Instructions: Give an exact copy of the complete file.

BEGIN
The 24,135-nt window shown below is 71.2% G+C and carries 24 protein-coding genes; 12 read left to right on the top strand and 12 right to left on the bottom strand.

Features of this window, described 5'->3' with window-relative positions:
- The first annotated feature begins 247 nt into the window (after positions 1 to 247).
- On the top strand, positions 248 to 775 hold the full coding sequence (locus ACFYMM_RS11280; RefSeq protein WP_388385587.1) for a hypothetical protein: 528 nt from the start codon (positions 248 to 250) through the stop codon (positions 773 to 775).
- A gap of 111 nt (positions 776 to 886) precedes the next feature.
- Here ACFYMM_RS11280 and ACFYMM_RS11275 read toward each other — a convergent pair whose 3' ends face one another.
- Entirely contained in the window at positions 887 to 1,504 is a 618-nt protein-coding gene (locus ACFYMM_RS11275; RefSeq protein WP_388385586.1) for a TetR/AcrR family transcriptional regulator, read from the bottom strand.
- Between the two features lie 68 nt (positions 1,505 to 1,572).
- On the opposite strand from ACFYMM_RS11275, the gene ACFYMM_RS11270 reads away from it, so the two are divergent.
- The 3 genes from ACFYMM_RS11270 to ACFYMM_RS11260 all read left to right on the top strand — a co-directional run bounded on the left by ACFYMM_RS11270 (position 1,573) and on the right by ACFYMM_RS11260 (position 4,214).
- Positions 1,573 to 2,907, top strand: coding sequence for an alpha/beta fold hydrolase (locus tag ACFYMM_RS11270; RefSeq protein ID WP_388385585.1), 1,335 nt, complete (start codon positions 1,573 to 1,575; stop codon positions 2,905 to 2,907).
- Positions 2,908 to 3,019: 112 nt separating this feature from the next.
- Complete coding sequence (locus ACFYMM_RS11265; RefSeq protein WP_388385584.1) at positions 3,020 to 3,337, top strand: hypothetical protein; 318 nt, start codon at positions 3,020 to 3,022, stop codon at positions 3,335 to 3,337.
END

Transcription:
The 24,135-nt window shown below is 71.2% G+C and carries 24 protein-coding genes; 12 read left to right on the top strand and 12 right to left on the bottom strand.

Features of this window, described 5'->3' with window-relative positions:
- The first annotated feature begins 247 nt into the window (after positions 1 to 247).
- On the top strand, positions 248 to 775 hold the full coding sequence (locus ACFYMM_RS11280; RefSeq protein WP_388385587.1) for a hypothetical protein: 528 nt from the start codon (positions 248 to 250) through the stop codon (positions 773 to 775).
- A gap of 111 nt (positions 776 to 886) precedes the next feature.
- Here ACFYMM_RS11280 and ACFYMM_RS11275 read toward each other — a convergent pair whose 3' ends face one another.
- Entirely contained in the window at positions 887 to 1,504 is a 618-nt protein-coding gene (locus ACFYMM_RS11275; RefSeq protein WP_388385586.1) for a TetR/AcrR family transcriptional regulator, read from the bottom strand.
- Between the two features lie 68 nt (positions 1,505 to 1,572).
- On the opposite strand from ACFYMM_RS11275, the gene ACFYMM_RS11270 reads away from it, so the two are divergent.
- The 3 genes from ACFYMM_RS11270 to ACFYMM_RS11260 all read left to right on the top strand — a co-directional run bounded on the left by ACFYMM_RS11270 (position 1,573) and on the right by ACFYMM_RS11260 (position 4,214).
- Positions 1,573 to 2,907, top strand: coding sequence for an alpha/beta fold hydrolase (locus tag ACFYMM_RS11270; RefSeq protein ID WP_388385585.1), 1,335 nt, complete (start codon positions 1,573 to 1,575; stop codon positions 2,905 to 2,907).
- Positions 2,908 to 3,019: 112 nt separating this feature from the next.
- Complete coding sequence (locus ACFYMM_RS11265; RefSeq protein WP_388385584.1) at positions 3,020 to 3,337, top strand: hypothetical protein; 318 nt, start codon at positions 3,020 to 3,022, stop codon at positions 3,335 to 3,337.